Diversification, Now More Costly Than Concentrated Portfolios?
2019 and we need to talk about diversification. Why? Because it no longer is the happy go lucky approach that renders one in the magic nirvana of lowered risk (than a concentrated portfolio) and excess returns: read "alpha". To be clear, we are referring to diversification within an asset class, not across asset classes. For example, the SP500 would squarely sit in the highly diversified equity asset class, but problematic category.
Case in point: our ARBi100, an active quant AI-like approach applied to 100 of the largest stocks in the US. After many years of superlative "alpha" performance, it seems to be struggling to deliver alpha while our ARBiIND, 30 mega cap stocks, is delivering alpha in droves over its benchmark (the DOW30 index). Adding more insult to injury, ARBi100 is daily rebalanced vs that of the ARBiIND, which is monthly! That is indicative enough (to us) that something is amiss in the world of highly diversified portfolio management in liquid markets.
So, if our ARBi monthly rebalancing is generating alpha on a more concentrated portfolio of 30 stocks, then it is obvious to us that the markets are continuing their unabated move to greater efficiency. Therefore, future alpha will be more a function of a solid, unbiased strategy applied against a smaller portfolio and, in so doing, the alpha bleed of excessive diversification (like 100 stocks) can be curtailed.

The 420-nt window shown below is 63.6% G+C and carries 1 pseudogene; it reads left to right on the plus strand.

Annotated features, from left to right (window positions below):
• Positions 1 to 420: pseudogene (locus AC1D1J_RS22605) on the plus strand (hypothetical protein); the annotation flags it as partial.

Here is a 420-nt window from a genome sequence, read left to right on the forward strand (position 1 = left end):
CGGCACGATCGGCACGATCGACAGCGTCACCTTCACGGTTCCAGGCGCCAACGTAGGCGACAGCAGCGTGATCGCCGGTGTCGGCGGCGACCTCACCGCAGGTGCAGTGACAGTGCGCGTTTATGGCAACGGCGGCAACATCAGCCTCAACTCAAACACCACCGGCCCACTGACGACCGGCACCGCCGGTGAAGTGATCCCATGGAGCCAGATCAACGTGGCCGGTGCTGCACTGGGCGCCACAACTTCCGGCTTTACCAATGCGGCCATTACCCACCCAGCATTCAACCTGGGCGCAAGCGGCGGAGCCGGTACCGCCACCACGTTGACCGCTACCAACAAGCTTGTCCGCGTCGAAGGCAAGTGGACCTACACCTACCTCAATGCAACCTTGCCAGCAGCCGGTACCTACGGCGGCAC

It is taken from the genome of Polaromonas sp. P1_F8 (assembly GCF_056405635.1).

While we have been reviewed this for some time, 2018 made it quite clear that the nature of all that ARBi100 diversification is that it can lead to a lot of dead money. That is, stocks that generally are not moving enough such that the system can extract some alpha via daily rebalancing. So, the capital sitting on those stocks ends up eating into the total return and otherwise diluting the alpha appeal of the product with a corresponding increase in risk to boot! A double whammy, which pushes an otherwise stable adaptive investment process into a more passive-like risk/return profile.
Research terms abound for this topic and we like Intech's (owned by Janus Henderson) discussion on the topic (see their measurement tool too) that otherwise describe how these dynamic elements can surface in broad baskets of stocks. S&P also puts out similar research and calculations but the point is that if the market has now moved to a world of concentrated exposure (e.g. more efficient) and, generally stays that way, large, highly diversified baskets of stock can deliver on the beta premise (track the overall market) but are hard pressed to beat it altogether.
Our chief takeaway is that less diversification/more concentration provides a better natural angle for an active manager to deliver on the alpha premise. That said, we don't want to sacrifice risk reduction by being too concentrated so our focus will be on delivering product portfolios that generally don't go more than 30 individual positions. As a sidenote, large baskets help with capacity but as an investor, do you want to pay for that capacity? You are if you invest with multi-billion investment managers who need more stocks to spread your money out on. You should be concerned for your money only or your client's if you are reading this as an advisor.
At present, our chief products are now all geared as such and are performing at levels most would consider very attractive relative to that of their representative index and certainly that of most comparable active management processes we are aware of.
Moral of story, don't get sucked up into the excess diversification trap. ARBi100 rest in peace, long live ARBi030 or less.